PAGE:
There were kids that I was downright mean to: fat kids we called "blimp" and another kid we called "Roberto" because of his Blue Jays hat who we provoked to mudslinging (the actual kind, not the overused political metaphor). I was in my element, but I can only imagine that there were several other kids who grew to dislike camp because of my antics. They mellowed out by my last year or two at camp (which, not coincidentally, occurred around the same time I matured in my school life after Grade 10), but I cringe at the way I acted when I had popularity and power for that one week each summer. I realize that I'm probably overexaggerating and only remembering the negative aspects, and that I was probably also really nice to some kids, but I still can't shake the feeling that there are a few people out there who were miserable because of me.
Into High School
I made a change in Grade 8. I don't remember exactly what prompted it, but I decided to start playing sports and to stop spazzing out and to be a nicer person. Lo and behold, I gained social capital. I didn't have friends, exactly, but I was included more socially at school, and I wasn't miserable. Over the next couple of years, as I transitioned into high school in Grade 9, I made friends, including with classmates who had previously shunned me. But I still wasn't exactly happy, and I still had a temper sometimes. I'm still a little ashamed of some of the ways that I treated schoolmates in Grade 8 to 10 - particularly a couple of my female classmates and one guy who I enthusiastically proclaimed should be listed as "most likely to be gay" in our Grade 8 graduation (with no acknowledgement that this was inappropriate). It took a couple of years for me to work this toxicity out of my system, but I feel like I was mostly able to do so by the time I was halfway through Grade 10.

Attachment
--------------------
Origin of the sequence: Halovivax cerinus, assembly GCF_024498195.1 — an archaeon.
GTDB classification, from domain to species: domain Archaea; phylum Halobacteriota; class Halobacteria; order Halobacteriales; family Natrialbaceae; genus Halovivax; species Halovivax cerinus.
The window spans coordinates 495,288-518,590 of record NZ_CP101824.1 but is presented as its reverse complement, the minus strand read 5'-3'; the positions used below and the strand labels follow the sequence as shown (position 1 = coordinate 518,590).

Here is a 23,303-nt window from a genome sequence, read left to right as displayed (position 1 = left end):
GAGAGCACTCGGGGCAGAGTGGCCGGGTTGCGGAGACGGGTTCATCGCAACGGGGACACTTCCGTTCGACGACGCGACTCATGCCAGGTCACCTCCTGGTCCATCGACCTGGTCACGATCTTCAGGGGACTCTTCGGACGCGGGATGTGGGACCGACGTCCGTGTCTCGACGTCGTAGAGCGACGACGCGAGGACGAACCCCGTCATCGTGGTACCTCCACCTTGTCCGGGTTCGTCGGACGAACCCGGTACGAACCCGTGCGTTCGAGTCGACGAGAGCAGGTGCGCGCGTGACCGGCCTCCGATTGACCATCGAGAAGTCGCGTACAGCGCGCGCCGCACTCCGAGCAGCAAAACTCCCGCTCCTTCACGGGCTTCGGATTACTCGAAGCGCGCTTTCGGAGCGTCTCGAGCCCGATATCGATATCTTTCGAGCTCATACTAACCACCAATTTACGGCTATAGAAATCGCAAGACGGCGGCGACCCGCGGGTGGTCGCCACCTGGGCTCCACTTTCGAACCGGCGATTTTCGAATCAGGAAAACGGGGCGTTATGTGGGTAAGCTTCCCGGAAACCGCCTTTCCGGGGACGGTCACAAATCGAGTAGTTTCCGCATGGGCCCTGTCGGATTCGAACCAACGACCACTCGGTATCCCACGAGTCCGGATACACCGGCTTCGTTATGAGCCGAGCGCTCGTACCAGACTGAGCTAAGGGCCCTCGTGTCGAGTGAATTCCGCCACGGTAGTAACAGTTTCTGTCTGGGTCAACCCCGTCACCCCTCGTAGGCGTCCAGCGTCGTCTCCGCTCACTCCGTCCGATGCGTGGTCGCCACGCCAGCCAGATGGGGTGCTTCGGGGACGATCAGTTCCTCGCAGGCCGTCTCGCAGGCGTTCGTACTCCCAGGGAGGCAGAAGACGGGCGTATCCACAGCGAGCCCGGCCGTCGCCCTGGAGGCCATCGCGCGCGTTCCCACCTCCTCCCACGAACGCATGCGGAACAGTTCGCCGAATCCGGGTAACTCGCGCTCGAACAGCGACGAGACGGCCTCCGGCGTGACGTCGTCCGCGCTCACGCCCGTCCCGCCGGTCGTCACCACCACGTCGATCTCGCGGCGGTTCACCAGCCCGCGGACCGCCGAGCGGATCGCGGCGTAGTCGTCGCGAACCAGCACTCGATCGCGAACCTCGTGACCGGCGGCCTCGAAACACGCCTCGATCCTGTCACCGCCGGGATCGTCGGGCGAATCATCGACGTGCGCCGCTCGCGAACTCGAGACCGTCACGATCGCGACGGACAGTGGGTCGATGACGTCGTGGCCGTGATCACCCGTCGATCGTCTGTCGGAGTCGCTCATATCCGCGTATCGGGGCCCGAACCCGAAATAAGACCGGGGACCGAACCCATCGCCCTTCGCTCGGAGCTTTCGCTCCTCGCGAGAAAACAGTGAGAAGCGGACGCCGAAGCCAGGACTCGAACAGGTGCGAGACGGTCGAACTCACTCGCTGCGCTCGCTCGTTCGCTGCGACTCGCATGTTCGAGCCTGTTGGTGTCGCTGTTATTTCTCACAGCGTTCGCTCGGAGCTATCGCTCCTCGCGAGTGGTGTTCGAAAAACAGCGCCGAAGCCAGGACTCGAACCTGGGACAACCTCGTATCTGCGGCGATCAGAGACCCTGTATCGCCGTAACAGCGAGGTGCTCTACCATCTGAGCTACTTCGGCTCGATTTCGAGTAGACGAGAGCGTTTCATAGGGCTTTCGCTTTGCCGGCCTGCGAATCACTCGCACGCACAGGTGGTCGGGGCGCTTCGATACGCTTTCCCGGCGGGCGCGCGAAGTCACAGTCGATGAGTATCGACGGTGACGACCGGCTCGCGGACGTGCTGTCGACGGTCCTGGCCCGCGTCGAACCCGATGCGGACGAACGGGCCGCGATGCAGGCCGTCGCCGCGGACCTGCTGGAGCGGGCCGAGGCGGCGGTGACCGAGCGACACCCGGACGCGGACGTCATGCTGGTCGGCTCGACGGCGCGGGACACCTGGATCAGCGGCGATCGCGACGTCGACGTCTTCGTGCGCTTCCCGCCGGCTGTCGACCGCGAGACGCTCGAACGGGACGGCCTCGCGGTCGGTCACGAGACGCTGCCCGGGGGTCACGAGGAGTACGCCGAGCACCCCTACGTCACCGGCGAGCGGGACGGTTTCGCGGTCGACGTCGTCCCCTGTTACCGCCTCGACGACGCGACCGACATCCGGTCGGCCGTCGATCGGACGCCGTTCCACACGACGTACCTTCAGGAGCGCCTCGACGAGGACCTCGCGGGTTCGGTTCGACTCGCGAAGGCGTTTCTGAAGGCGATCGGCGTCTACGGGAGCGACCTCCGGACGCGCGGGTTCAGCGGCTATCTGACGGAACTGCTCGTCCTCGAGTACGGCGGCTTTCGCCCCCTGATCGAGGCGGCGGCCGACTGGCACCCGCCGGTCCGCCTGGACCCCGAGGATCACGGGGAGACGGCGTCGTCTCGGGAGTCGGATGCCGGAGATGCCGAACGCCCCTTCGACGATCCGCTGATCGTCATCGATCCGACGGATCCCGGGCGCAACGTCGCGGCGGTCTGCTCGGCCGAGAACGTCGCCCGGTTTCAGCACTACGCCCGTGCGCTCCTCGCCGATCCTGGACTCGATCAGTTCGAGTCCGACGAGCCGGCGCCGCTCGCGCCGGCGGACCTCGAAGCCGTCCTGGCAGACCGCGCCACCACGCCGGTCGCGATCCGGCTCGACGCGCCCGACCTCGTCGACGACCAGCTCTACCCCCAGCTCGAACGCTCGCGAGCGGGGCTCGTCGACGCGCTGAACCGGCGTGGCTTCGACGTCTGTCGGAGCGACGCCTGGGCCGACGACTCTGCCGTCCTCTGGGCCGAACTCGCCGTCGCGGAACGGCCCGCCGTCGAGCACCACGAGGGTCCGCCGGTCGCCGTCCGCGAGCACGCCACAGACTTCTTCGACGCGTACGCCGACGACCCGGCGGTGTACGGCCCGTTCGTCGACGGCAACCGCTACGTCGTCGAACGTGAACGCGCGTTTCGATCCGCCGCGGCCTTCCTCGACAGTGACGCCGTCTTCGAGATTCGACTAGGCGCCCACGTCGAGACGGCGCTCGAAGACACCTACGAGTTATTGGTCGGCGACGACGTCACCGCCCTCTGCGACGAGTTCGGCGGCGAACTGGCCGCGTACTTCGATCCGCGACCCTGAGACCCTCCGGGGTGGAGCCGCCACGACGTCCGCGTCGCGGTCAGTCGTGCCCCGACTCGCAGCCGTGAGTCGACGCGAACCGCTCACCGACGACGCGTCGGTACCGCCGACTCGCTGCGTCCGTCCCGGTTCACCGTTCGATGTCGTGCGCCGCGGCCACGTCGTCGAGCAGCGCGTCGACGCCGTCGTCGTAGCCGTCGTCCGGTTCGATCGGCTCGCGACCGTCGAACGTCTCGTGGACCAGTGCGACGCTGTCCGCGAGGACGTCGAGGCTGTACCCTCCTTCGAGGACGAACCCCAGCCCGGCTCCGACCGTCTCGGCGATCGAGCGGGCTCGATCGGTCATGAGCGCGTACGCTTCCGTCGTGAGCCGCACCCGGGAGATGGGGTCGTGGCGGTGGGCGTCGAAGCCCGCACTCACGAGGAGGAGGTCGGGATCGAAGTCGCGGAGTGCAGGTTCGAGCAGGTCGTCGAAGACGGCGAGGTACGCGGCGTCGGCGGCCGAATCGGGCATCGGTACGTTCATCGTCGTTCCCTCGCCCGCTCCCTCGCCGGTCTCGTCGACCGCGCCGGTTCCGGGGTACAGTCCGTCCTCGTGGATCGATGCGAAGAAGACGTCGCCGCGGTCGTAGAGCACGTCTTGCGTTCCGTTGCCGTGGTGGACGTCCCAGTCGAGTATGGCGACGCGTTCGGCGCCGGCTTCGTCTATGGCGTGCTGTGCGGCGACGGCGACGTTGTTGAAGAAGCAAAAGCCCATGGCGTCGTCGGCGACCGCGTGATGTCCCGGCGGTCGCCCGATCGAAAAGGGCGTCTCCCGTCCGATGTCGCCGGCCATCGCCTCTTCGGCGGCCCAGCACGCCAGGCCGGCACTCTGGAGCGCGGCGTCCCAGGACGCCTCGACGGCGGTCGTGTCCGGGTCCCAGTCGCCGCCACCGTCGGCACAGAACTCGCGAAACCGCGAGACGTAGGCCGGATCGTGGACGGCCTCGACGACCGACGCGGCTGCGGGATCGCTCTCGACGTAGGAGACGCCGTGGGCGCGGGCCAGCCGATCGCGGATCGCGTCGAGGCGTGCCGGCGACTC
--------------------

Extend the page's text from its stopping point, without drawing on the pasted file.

I started to really grow into my own person at age fifteen, and I wasn't mean or bullying to anyone, at least on purpose. I still had some personal conflicts with my classmates - particularly females - but I wasn't a bully in the same way anymore. I think the change came largely because I got to be more confident in myself, I made some meaningful friends, and I got involved positively at school. I mostly stayed out of the popular scene and just did my own thing, so I didn't have the opportunity to be a part of the social divisions of high school; I mostly just worked around them and intersected with people of all groups as a "neutral" party with the school paper. I actually loved my years of high school - the only one in my family who can make that claim - and I flourished for those last couple of years with no need to belittle others because I finally liked myself and found ways to feel valued.
I'll be honest that most of the ways that I did bully were subtle or barely noticeable, and maybe I am the only one who continues to notice my particular offenses, but I bet that most of us have something like this in our pasts. Part of this post was inspired by an old friend whom I have known for over two decades, as we went to school together from Grade 5 through 12. He sent me a message yesterday apologizing for the way he treated me for years and trying to reconnect after not talking for probably a decade or so. I really appreciated his message, because I have sent out that message to others in the past, and he indirectly inspired me to finally admit my wrongs and to officially apologize publicly.
So this is my apology, to all those who I have hurt over the years: I am sorry for being a bully and for hurting you and making you feel lesser so that I could feel good about myself. I hope that if there is any lingering hurt or resentment that you can forgive me. And I forgive my bullies, like JL (who may still be in prison), and I hope that you feel that forgiveness somehow. If you are someone that I hurt as a bully, I would love to have a conversation with you sometime to work things out.
It feels really good to have shared this now after two years of having it linger below the surface. I feel a lot lighter, and I think that Pink Shirt Day may no longer bring those same feelings of shame and guilt. As you may be able to tell, even now, I am still sensitive about having been a bully. Any time someone accuses me of being too aggressive or of being too insensitive, it hits me hard because I know what it's like to be that person, and I don't ever want to be like that again. So if you are someone who right now is feeling hurt because of my words or actions, I am sorry. I can only hope that you can find it in yourself to make yourself vulnerable with me and that we can talk sometime. Thanks for listening to my confession.